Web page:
The current regulated pulse dialer circuit of the present invention provides high impedance across a telephone loop during transmission and interpulse pause conditions when an electronic pulse dialer is used for outpulsing.

The current regulated pulse dialer circuit includes a bridge circuit connected across the tip and ring leads of a telephone loop. A current regulator is connected to a pulse dialer, both of which are connected across the telephone line via the bridge circuit. The pulse dialer is further connected to a pulsing transistor which is also connected across the telephone line. A tip lead of the telephone line is connected to the voice and transmission circuit while a ring lead is connected to the voice and transmission circuit via a gate circuit which is also connected to the pulse dialer.

When the pulse dialer receives a digit from a key pad in an associated telephone it turns the pulsing transistor on and off in accordance with the number of pulses which represent the keyed digit. Prior to generation of the first pulse, the pulse dialer turns the pulsing transistor on and disables the gate connected to the ring lead to break the loop through the voice and transmission circuit provides loop continuity. Thus the pulsing transistor maintains the loop when it is on and it generates interpulse pauses by opening the loop when it is off.

The current regulator provides the dial pulser with a high impedance thus eliminating the shunting effect of the dial pulser. By providing this high impedance the transmission degradation and pulse distortion characteristics are eliminated since the pulse dialer no longer shunts the loop to any significant degree.

DESCRIPTION OF THE DRAWING

The single FIGURE of the accompanying drawing is a circuit diagram of a current regulated pulse dialer circuit in accordance with the present invention.

DESCRIPTION OF THE PREFERRED EMBODIMENT

Referring now to the accompanying drawing, the current regulated pulse dialer of the present invention is shown connected to a line via tip and ring leads. The pulse dialer circuit includes polarity guard 10 connected across the tip and ring leads and further connected to T1 and R1 leads. The series combination of pulsing transistor 22 and resistor 23 is connected across the T1 and R1 leads as is the series combination of current source 30 and pulse dialer integrated circuit 21. Pulse dialer integrated circuit 21 is further connected to pulsing transistor 22. Capacitor 24 is connected across pulse dialer integrated circuit 21. Lead R1 is connected to voice and transmission circuit 40 via gate 25 which is further connected to pulse dialer integrated circuit 21. Lead T1 is also connected to voice and transmission circuit 40. Current source 30 includes transistor 31 connected to resistor 32. Pulse dialer integrated circuits are well known, such as National Semiconductor Corporation's MM53190 pushbutton pulse dialer.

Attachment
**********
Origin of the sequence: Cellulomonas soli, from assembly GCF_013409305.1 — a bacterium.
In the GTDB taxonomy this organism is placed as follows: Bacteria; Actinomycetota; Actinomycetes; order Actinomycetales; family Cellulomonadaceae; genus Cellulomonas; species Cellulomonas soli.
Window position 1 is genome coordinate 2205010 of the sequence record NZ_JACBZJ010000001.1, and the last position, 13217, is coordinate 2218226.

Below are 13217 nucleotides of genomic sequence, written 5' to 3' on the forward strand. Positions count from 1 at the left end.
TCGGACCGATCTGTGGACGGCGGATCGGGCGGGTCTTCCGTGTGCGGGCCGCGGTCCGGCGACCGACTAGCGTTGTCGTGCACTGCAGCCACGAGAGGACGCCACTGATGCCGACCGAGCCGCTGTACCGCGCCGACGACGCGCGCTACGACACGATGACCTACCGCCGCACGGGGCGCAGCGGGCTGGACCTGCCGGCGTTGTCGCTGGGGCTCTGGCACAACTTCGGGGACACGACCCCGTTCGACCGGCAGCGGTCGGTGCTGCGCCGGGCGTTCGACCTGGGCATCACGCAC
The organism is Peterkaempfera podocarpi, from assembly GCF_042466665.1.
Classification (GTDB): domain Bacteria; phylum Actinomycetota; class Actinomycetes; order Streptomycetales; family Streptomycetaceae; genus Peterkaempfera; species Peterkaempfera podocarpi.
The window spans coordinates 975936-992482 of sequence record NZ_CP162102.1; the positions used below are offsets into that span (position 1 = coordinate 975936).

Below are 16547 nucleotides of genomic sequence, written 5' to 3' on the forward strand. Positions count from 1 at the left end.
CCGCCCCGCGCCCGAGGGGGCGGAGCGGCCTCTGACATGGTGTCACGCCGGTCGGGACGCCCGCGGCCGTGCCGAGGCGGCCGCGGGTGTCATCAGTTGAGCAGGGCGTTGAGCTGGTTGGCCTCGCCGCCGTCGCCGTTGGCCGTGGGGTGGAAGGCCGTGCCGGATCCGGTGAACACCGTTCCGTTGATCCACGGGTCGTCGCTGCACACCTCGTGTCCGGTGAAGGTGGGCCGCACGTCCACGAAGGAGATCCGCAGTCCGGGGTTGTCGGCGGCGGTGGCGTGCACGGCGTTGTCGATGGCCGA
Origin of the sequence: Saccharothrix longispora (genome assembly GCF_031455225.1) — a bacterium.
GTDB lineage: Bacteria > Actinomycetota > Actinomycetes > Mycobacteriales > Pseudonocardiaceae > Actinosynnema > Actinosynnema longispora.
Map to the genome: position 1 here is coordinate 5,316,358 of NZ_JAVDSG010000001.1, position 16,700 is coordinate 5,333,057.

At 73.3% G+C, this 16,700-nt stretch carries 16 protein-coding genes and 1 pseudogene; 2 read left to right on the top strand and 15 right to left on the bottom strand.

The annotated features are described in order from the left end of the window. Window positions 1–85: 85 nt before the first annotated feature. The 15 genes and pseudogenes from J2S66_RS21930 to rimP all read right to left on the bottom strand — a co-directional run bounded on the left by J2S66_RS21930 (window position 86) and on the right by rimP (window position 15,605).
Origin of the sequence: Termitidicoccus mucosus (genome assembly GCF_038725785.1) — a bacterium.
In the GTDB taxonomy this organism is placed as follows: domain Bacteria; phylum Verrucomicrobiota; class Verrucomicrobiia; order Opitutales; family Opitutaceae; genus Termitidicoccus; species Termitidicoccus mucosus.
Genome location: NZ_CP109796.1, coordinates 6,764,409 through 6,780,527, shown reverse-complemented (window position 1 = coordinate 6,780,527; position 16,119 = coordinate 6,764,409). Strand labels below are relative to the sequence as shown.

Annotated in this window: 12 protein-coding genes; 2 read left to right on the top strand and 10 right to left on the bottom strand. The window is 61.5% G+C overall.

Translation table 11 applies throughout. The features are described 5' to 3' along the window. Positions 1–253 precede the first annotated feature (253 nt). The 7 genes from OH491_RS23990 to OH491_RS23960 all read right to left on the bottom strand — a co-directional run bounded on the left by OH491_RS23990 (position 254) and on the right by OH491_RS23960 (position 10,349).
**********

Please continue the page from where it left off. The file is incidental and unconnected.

The current regulated pulse dialer circuit of the present invention operates to reduce pulse distortion and transmission degradation. During dialing operations pulse dialer integrated circuit 21 initially operates to turn on pulsing transistor 22 thus providing a connection between the T1 and R1 leads. It also disconnects lead R1 from voice and transmission circuit 40 by turning off gate 25. Thus the loop is maintained through pulsing transistor 22 and it is disconnecting from voice and transmission circuit 40. Pulse dialer circuit 21 operates to generate dial pulses on the tip and ring leads by causing pulsing transistor 22 to turn-off and turn-on. When pulsing transistor 22 is turned on a closed loop is maintained, however, when pulsing transistor 22 is turned off a true open circuit is not maintained because pulse dialer circuit 21 is also connected in shunt across the T1 and R1 leads. During dial pulsing this additional shunt causes dial pulse distortion since sufficient current can flow through pulse dialer 21 to prevent a true open circuit condition thereby reducing the amplitude of the dial pulses. This dial pulse distortion (low amplitude dial pulses) causes a reduction in usable loop length.